Letter From The Editor - Issue 69 - June 2019

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Issue 44
Look After Your Brother
by Holliann R. Kim
by Jakob Drud
A Good Mother
by Andrea G. Stewart
The Crow's Word
by Stephen Case
The Last HammerSong
by Edmund R. Schubert
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At the Picture Show: Extended Cut
Bring Out your dead
by Chris Bellamy
InterGalactic Medicine Show Interviews
Vintage Fiction
A Place for Heroes
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The Oath-Breaker's Daemon
    by Rob Steiner

The Oath-Breaker's Daemon
Artwork by Scott Altmann

I had many challenges being the only real magus in downtown ancient Rome. One of the biggest was drawing the attention of powerful patricians. So when you're trying to get back to the twenty-first century like I am, you can't be too picky when it comes to jobs.

I was walking back to my flat on the Aventine Hill through the cramped, close, and crowded streets of 6 BC Rome carrying my dinner for the night: a circle of emmer bread, some dried pears, and a small wedge of cheese. When I got to the rickety wooden stairs to my second floor flat/office, I saw a man standing there waiting. I'd been stuck in ancient Rome for a year, so I was pretty good at identifying patricians. He was young, clean-shaven, with close-cropped black hair. While he didn't wear a toga, his tunica was white and unwrinkled, his sandals recently oiled, and a sheathed gladius hung from his leather belt.

He certainly wasn't an off-duty Legionnaire. Those boys never dressed that well. This guy was an officer or a patrician's lictor. And he was looking right at me.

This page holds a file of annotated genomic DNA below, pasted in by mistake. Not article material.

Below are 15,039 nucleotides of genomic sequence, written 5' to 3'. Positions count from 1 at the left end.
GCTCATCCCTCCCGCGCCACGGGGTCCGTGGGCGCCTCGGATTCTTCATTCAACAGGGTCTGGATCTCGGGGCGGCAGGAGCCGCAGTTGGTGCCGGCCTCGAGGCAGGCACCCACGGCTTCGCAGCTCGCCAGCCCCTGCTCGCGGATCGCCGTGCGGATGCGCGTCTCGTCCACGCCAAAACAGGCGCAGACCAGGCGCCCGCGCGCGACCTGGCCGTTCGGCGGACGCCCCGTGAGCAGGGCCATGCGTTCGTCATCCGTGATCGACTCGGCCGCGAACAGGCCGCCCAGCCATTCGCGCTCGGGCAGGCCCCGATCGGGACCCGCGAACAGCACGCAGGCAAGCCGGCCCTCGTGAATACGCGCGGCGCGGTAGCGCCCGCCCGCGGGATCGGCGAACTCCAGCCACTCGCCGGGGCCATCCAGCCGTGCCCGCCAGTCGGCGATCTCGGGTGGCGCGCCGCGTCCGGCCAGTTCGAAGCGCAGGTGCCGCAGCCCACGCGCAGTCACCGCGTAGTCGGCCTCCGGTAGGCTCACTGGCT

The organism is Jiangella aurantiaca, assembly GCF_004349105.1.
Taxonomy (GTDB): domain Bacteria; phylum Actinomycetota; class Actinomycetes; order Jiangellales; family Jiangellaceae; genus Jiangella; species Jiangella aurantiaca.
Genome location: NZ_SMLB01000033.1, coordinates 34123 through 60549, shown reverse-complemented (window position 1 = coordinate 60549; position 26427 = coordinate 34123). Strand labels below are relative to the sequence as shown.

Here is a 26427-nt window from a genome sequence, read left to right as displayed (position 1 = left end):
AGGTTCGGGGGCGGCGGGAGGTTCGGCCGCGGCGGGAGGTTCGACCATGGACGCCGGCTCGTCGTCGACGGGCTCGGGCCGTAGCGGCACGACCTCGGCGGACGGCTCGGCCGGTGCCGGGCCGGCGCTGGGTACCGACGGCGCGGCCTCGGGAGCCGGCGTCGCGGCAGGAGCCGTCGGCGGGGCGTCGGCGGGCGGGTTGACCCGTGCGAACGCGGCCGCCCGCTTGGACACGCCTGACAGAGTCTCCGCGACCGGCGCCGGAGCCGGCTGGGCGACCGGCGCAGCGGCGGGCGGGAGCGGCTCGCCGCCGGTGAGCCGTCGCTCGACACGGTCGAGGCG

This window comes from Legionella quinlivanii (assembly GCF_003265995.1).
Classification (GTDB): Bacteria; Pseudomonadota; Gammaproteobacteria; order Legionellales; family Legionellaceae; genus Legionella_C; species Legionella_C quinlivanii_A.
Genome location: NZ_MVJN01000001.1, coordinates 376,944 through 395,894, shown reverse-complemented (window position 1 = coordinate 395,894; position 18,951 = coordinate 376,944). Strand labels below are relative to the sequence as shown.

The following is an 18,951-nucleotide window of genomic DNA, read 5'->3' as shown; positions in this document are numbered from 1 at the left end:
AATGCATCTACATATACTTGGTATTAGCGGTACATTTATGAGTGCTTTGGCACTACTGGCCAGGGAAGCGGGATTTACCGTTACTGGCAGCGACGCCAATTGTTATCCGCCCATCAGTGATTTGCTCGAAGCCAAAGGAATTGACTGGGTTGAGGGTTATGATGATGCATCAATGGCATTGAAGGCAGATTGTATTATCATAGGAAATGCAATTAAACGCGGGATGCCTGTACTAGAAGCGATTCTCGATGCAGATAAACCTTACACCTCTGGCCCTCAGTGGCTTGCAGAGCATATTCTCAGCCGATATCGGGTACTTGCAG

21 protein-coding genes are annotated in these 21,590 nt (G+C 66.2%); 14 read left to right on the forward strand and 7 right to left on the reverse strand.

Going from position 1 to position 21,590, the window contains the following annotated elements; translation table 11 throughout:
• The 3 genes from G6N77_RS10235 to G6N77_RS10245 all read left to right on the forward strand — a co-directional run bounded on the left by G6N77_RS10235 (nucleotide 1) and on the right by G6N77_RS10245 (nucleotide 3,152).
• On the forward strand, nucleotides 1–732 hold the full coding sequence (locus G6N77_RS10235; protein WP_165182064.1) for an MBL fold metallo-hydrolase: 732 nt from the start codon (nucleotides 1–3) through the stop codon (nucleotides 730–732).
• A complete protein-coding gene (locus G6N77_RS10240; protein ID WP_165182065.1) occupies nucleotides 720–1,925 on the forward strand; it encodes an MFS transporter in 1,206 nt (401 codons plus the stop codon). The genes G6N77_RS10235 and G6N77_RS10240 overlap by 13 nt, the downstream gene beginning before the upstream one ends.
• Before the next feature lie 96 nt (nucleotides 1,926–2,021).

My gut churned. I hated getting involved with patricians and their political games, especially when they tried to recruit me into their patronage. But patricians had the money to pay me, and I hadn't had a job in over a week. The urge to run gave way to my yearning for home, so I continued walking toward him.

"You are the one they call Natta the Magus, correct?" he asked in the accented Latin of the upper classes. He glanced at the baseball cap I was wearing, which stood out in this century, to say the least. Not only did it have the yellow-on-black colors of my favorite professional baseball club, the Detroit Wolverines, but it was also lined with copper threads and enchantments to keep nasty spirits out of my head.

"I am. And you are?" My Latin had improved over the last year, but sometimes my modern English accent made me sound like a German to Roman ears.

The man frowned slightly, probably because I did not address him with the customary dominus that patricians reserved for themselves.

"I am Vitulus. I represent . . ." He looked around at the crowds. "Can we speak somewhere private?"

"Sure, let's go to my office."

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